I have to disagree with Dr Kaku's understanding of 'China Syndrome'. China Syndrome is a bit of a joke term as it is the idea that a core meltdown would continue through the earth. It is an American joke and takes up on the idea that the core would eventually end up in China being antipodeal to the US. China Syndrome in practice would be meltdown of fillise material reaching as deep as the water table would would have widespread radiological consequences. Experience at Chenobyl showed that this can not happen as the core starts to disperse during meltdown to the point that it looses critical mass. In Chenobyl the meltdown stopped in the basement.

I do not disagree with him on lack of disaster preparedness. However I am somewhat concerned that he sees this as an opportunity to sell his book....

Boron is a good idea. Good enough that in the UK we were building boron bead injection systems into reactors at the same time that Fukushima was being built. This operates as a last line of defence in a Trip and writes off the reactor. Control rods and gas injection come before that.

Burying a reactor is a good approach to stopping it but is not a long term approach. With Chenobyl they used remote control bulldozers to pile earth and hurridly cast concrete blocks to assemble around the core however this exists entirely as a compression structure and rests on top of the damaged pressure vessel. The blocks are not held together at all and any internal collapse could result in a 2nd Chenobyl accident. To this end a permanent tomb is still being built.

In the case of Fukushima you would have to deal with the short term issues prior to entombment as otherwise you would have a big pile of sand sitting on top of a fragile structure that still had an out of control reaction in the middle of it.

_________________
Silverstone SG03B: E8200, Asus P5E-VM HDMI, 2Gb RAM, Leadtek 9600GT+S1 rev. 2, Samsung 500Gb, Seasonic X-400, 2x Akasa 120mm, Scythe Zipang 2 fanless


Top
 Profile  
 
 Post subject: Re: Dr. Michio Kaku on Japanese Response to Reactor Meltdown
PostPosted: Sat Mar 19, 2011 10:08 am 
Offline

Joined: Thu Feb 04, 2010 6:06 pm
Posts: 3395
Location: US
edh wrote:
It is an American joke
Yeah.... I guess that doesn't apply so well to Japan.

_________________
= = = = = = = = = = = = = = = = = = = = = = = = = = = = = = = = = = = = = = = = = = = = = = = = = = = = = = = = = = = = = = = =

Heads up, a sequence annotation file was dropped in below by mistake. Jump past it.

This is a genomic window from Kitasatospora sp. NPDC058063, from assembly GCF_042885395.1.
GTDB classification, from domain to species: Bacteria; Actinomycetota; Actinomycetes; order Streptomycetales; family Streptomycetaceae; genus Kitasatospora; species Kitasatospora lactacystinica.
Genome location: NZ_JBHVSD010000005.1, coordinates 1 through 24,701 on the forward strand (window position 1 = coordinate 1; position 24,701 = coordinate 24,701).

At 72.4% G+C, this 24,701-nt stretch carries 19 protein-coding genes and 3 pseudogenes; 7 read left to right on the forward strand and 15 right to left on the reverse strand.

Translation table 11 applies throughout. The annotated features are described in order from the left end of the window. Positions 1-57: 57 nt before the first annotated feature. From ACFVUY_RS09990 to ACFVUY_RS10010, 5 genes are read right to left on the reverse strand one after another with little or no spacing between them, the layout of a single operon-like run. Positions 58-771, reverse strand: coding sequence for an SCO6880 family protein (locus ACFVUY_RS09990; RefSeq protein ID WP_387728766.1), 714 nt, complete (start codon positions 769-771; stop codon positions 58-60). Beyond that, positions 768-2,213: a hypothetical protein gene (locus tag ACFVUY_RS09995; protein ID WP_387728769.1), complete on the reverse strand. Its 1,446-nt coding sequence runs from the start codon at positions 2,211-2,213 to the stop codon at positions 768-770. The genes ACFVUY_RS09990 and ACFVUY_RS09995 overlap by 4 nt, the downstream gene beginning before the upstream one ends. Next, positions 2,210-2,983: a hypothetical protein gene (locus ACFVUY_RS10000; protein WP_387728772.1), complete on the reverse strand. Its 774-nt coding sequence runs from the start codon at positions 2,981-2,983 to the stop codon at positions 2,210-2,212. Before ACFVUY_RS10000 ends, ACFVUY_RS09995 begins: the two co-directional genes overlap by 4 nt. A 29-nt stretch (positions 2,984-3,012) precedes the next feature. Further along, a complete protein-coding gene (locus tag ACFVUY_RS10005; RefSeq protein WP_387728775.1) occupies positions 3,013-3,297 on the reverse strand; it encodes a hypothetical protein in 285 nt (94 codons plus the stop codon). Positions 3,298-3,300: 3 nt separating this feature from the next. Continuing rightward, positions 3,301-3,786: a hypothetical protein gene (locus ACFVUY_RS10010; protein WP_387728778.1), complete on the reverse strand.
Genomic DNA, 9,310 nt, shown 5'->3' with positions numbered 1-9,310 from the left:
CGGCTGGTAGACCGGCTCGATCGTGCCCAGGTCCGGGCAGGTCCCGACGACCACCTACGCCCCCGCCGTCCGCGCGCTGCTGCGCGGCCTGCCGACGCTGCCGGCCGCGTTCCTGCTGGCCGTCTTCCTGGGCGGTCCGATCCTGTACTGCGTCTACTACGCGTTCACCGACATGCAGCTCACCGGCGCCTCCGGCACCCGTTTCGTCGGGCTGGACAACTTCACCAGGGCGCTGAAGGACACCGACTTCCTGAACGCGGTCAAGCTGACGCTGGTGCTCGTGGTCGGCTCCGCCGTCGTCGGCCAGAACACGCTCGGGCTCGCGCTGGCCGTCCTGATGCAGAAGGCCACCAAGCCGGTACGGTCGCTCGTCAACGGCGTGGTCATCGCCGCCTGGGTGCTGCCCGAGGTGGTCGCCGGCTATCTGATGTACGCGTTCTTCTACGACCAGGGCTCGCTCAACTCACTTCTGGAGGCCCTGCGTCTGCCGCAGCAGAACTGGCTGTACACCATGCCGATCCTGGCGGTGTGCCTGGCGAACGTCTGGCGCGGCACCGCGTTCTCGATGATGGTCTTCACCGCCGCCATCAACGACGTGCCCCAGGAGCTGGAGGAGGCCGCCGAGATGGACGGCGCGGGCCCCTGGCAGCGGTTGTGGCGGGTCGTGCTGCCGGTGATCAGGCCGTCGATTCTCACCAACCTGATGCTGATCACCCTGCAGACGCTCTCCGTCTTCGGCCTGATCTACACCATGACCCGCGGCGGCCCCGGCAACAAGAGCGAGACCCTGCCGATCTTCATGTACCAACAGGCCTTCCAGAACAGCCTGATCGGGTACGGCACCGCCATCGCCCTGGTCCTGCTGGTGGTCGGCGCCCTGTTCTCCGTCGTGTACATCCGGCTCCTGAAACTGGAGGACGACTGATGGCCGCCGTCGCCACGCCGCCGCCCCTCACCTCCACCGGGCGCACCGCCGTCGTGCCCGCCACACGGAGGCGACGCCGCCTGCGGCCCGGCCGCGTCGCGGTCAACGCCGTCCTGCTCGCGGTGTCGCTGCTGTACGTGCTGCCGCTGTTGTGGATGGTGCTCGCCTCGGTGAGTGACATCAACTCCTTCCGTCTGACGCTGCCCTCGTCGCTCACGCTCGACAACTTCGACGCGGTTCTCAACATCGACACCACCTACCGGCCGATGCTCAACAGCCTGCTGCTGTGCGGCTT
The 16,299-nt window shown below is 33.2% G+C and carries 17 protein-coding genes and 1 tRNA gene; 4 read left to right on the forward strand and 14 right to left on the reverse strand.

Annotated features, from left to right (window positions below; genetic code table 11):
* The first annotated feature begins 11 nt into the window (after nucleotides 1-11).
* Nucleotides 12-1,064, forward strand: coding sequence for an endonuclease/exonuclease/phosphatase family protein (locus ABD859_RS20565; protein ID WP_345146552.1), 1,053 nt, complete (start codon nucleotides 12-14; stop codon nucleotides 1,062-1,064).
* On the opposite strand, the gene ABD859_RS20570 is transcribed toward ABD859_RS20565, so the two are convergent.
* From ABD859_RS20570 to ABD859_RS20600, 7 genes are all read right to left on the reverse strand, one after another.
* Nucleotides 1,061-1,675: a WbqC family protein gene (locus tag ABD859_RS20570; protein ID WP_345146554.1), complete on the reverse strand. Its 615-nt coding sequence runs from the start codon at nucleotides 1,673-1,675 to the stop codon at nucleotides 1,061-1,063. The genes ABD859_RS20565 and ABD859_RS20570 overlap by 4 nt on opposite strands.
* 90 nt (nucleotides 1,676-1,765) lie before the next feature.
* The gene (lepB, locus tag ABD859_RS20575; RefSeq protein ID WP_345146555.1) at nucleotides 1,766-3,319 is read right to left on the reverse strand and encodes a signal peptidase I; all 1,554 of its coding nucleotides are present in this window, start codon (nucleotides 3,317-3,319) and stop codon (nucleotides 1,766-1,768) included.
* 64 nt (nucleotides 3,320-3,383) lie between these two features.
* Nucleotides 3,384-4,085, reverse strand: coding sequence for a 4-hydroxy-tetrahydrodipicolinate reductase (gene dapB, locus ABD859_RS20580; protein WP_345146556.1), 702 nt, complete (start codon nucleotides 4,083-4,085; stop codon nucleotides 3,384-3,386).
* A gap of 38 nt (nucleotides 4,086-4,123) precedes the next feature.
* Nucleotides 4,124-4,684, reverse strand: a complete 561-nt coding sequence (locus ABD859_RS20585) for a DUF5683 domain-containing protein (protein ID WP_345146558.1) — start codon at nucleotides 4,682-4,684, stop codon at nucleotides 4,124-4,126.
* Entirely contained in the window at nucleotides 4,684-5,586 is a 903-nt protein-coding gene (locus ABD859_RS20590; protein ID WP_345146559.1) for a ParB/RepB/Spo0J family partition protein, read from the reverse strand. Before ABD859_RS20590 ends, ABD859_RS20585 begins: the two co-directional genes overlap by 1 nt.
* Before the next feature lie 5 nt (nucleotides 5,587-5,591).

"Aristotle calls man the rational animal. All my life I have been seeking evidence to confirm this" Bertrand Russell
"Only two things are infinite, the universe and human stupidity, and I'm not sure about the former" Albert Einstein


Top
 Profile  
 
 Post subject: Re: Japan's Earthquake & Tsunami Disaster
PostPosted: Sat Mar 19, 2011 11:48 am 
Offline

Joined: Thu Feb 04, 2010 6:06 pm
Posts: 3395
Location: US
"... the government has conceded that it was too slow in dealing with the crisis at Fukushima. Chief cabinet secretary Yukio Edano said that "in hindsight, we could have moved a little quicker in assessing the situation and co-ordinating all that information, and provided it faster".

"In addition, the failure to build defences that could withstand the huge tsunami that struck Japan has also been attacked. "The geological evidence in Japan indicates a history of giant tsunamis over the past several thousand years," said Professor Rolf Aalto, an Exeter University expert on tsunamis. "Unfortunately, an engineering and political decision was made to design protection and plan cities around a hypothesized five-metre tsunami – about the size of those experienced in Japan over the last century. However, it was not a surprise to geologists that a tsunami two to three times larger appeared. Both the earthquake and tsunami were exceptional, but were both well within the realm of what can occur within that tectonic setting."

"Last week, the German government suspended its approval process for new nuclear construction projects. More significantly, China – the world's leader in nuclear expansion, with 28 plants under construction – followed suit."


http://www.guardian.co.uk/world/2011/ma ... lear-plant

_________________
= = = = = = = = = = = = = = = = = = = = = = = = = = = = = = = = = = = = = = = = = = = = = = = = = = = = = = = = = = = = = = = =